September 21, 2003

180 degrees

I survived our 1/2 circumnavigation of Mount Hood. I’m plum exhausted and chilling to the new Mates of State album, eating Hot & Spicy Cheez-Its, sniffing Nag Champa and trying not to fall asleep.

My nose, neck and arms are sunburned. I had forgotten that I’ve been working an inside job the last few months and have lost my bronze Hook armor. My boots absolutely munched my feet to pieces. The bottom of my right big toe is missing, my heels are shredded and I have countless other blisters pocketing my toes. It makes sense, considering. We rode hard this weekend. Twenty-two miles of hiking between 5,000 and 7,000 feet over two full days, with god knows how much elevation change. Charging above the timberline and through snow fields, alpine meadows and old-growth forests.

I realize now that those awful feet of explorers, with their huge raw wounds and oozing holes, are just a matter of degree. Eventually you reach a point where you just stop caring. The pain becomes part of the challenge; a morbid ballet played between the will of man and the fury of nature. You bite your lip and charge on not for the benefit of your body, hardly, but for the enrichment your soul. You realize that you need the intensity, the colorful agony that reminds you that you’re alive, that the atmospheres of a billion worlds are being pulled into your lungs and circulating red beneath your skin. It’s a brutal worship of sky and earth, body and soul. It is under this terrible strain that we can truly discover ourselves.

And at the same time the sheer beauty was enough to pop your skull. Rugged and graceful, gritty and elegant. I watched spiders drift up the mountainside on silken threads. We spent saturday night at 7,000 feet atop Gnarl Ridge. We watched the sun set on forested hills and mists gather in valleys. We watched as the sun fell behind Mount Hood and cast its shadow beyond the hills and into the deserts of eastern Oregon, a huge dark tooth spread out across hundreds of miles of countryside. And we could see the edge, the line where the sun met darkness in the barren and dry wilds of Oregon.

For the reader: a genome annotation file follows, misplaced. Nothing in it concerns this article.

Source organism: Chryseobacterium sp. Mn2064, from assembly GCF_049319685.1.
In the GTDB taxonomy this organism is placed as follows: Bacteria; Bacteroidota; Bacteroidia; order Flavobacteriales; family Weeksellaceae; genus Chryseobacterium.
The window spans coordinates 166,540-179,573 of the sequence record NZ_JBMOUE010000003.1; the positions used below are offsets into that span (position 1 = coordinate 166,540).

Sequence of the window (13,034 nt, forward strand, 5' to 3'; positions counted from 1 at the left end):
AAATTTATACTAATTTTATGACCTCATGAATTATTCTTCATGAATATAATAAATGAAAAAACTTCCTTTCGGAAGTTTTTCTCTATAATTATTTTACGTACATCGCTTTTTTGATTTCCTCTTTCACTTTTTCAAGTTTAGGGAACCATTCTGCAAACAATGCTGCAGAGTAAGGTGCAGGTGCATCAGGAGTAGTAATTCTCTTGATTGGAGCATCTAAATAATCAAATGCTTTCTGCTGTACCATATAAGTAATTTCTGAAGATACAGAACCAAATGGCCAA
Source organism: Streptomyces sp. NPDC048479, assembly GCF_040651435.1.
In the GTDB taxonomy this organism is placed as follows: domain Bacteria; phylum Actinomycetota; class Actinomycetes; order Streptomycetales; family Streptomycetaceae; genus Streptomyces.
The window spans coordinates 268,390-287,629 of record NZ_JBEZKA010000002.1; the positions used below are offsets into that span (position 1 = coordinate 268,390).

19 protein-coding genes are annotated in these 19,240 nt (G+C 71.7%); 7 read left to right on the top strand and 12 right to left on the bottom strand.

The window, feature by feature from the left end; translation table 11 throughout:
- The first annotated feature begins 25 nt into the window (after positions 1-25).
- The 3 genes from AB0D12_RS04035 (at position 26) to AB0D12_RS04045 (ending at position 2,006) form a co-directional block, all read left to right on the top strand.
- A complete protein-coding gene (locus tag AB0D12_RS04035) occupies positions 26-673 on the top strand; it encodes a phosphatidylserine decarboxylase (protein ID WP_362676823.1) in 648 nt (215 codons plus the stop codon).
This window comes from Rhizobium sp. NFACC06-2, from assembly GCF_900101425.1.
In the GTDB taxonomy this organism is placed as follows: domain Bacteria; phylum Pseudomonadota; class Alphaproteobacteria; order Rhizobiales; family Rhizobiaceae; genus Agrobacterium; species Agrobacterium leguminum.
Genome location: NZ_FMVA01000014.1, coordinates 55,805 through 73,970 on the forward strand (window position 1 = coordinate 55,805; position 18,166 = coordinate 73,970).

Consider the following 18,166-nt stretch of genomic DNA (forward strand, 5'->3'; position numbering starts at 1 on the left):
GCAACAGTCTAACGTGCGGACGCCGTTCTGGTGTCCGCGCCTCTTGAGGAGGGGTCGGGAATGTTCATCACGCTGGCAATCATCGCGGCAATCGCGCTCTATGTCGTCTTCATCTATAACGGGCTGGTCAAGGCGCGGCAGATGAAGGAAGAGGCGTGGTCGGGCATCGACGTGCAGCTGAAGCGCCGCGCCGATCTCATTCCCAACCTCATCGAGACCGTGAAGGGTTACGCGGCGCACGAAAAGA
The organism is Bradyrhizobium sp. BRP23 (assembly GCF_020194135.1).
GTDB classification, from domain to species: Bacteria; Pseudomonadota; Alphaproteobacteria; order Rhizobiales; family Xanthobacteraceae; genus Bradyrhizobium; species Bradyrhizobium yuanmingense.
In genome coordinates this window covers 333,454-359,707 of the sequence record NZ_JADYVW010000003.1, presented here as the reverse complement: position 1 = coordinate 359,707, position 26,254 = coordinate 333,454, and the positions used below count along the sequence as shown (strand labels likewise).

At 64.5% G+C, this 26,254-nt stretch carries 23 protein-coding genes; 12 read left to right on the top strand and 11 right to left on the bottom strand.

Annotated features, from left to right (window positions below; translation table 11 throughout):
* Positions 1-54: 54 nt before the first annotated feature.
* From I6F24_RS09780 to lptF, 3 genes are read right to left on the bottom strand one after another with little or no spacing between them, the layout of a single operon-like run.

Mars dominated the heavens long before the sky grew black, and stars slowly popped out and filled in the growing darkness. The Milky Way stretched out above us and we decided against setting up the tent. Satellites sailed silently over our heads, their strange patterns summoning explanations of conspiracy. The wind picked up. At first we thought it was indicative of bad weather approaching, but as the sky stayed painfully clear we realized it was the just air on the mountain channeling through the Newton Creek valley. Mount Hood’s icy breath chilled us until dawn.

And then. Heather Canyon, Mount Hood Meadows, the White River and finally, after a grueling ascent, Timberline Lodge. 180 degrees of Mount Hood complete. Celebration with beer and burgers at a rough bar in Government Camp, the premier lawless snowboard town of the Pacific Northwest. If you don’t ride, and if you don’t smoke, and if you don’t get in fights, you have no business here in the winter.

And if you get the two-for-one drink pin at Charlie’s, it will pay for itself over a long weekend.

The next greatest thing to hiking for days and getting blisters is disecting them with a tweezers when you get home and watching the puss come out. No Hankins don’t eat it.

ha. I got a blister once….from my old snowboard boots. My feet kinda look like hobbit feet…only with more dirt. Me feets just seem to do well on trail. This weekend i am planning on peaking out Mt. Audoban (a mere 13,800 feet) in sandals and an inflated sense of self worth.